democracy in egypt

Jack Palmer 11-30-2011

If we look at what is happening this week – elections in Egypt and the Democratic Republic of Congo, an aid effectiveness conference in South Korea, the continuing Arab Spring in Syria and beyond, World Aids Day Thursday – and in the coming weeks -- the U.N. climate change conference, COP17 -- we cannot pretend that these events have no impact on our lives here and now.

Every one of these events is a matter of justice. The citizens of Egypt and the Democratic Republic of Congo deserve the opportunity to express freely, without fear of intimidation or violence, how they believe their country should be governed. Having spent some time in the region, I believe that the people of the DRC deserve more than any other to live in a country where they are safe and secure.

How we assist other countries in their development is an issue of justice.

David Cortright 11-29-2011
A peaceful demonstration floods Tahrir Square last Friday. Image courtesy of Kar

A peaceful demonstration floods Tahrir Square last Friday. Image courtesy of Karen Jacob.

The huge throng filled the entire Square and was reminiscent of the historic mass mobilizations in February that brought down the Mubarak dictatorship. The rally was announced as a ‘million man march’ and was backed of a broad cross section of Egyptian activist groups, from liberal secularists to conservative Islamists. The Muslim Brotherhood did not support the march, although many of its youth members joined the crowd. The rally had a positive and hopeful spirit, in sharp contrast to the earlier violent clashes, which we witnessed on November 20.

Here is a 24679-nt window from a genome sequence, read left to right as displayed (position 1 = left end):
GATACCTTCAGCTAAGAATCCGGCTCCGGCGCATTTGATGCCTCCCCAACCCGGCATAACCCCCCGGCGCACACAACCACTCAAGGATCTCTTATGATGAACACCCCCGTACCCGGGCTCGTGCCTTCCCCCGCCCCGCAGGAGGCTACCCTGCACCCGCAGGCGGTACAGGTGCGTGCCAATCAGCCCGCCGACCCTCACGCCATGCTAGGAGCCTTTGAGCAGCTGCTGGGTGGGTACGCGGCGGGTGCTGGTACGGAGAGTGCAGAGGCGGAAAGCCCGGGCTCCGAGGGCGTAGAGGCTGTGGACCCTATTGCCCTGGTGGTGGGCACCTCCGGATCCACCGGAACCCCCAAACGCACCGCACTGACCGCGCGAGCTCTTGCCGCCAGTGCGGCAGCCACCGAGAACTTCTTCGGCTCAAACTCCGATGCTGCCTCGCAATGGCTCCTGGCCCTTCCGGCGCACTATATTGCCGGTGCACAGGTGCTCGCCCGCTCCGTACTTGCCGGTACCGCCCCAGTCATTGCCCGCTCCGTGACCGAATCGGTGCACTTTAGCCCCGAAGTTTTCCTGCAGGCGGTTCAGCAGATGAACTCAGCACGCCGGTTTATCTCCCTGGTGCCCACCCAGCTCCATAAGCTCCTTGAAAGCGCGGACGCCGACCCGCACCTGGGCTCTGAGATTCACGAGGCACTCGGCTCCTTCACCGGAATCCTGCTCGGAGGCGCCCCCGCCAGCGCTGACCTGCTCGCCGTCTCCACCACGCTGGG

The atmosphere in the Square on Friday was almost festive. We saw families with children, vendors selling food and drinks, face-painting on children (and thanks to a group of laughing teenagers, painted hands) and everywhere we saw the red, white, and black stripes of the Egyptian flag. It was a diverse crowd, young and old, women and men, middle class and the very poor. We were welcomed and greeted warmly by many.

The crowd was friendly but determined in its commitment to fulfill the promise of the revolution. There were no speeches, but constant chanting rose from groups throughout the Square, all with a similar message: Military rule must end.

Jim Wallis 05-10-2011

The leadership of both our countries has preferred stability to democracy for a long time.

Jim Wallis 03-22-2011
The U.S. just started another war. We're good at starting wars. We're not good at ending them, but we start them really well. They say this is for "humanitarian" reasons. Aren't they all?
Jim Wallis 02-11-2011
I hope that somehow, through the vast network we call social media, this gets to you in Tahrir Square, even on this momentous F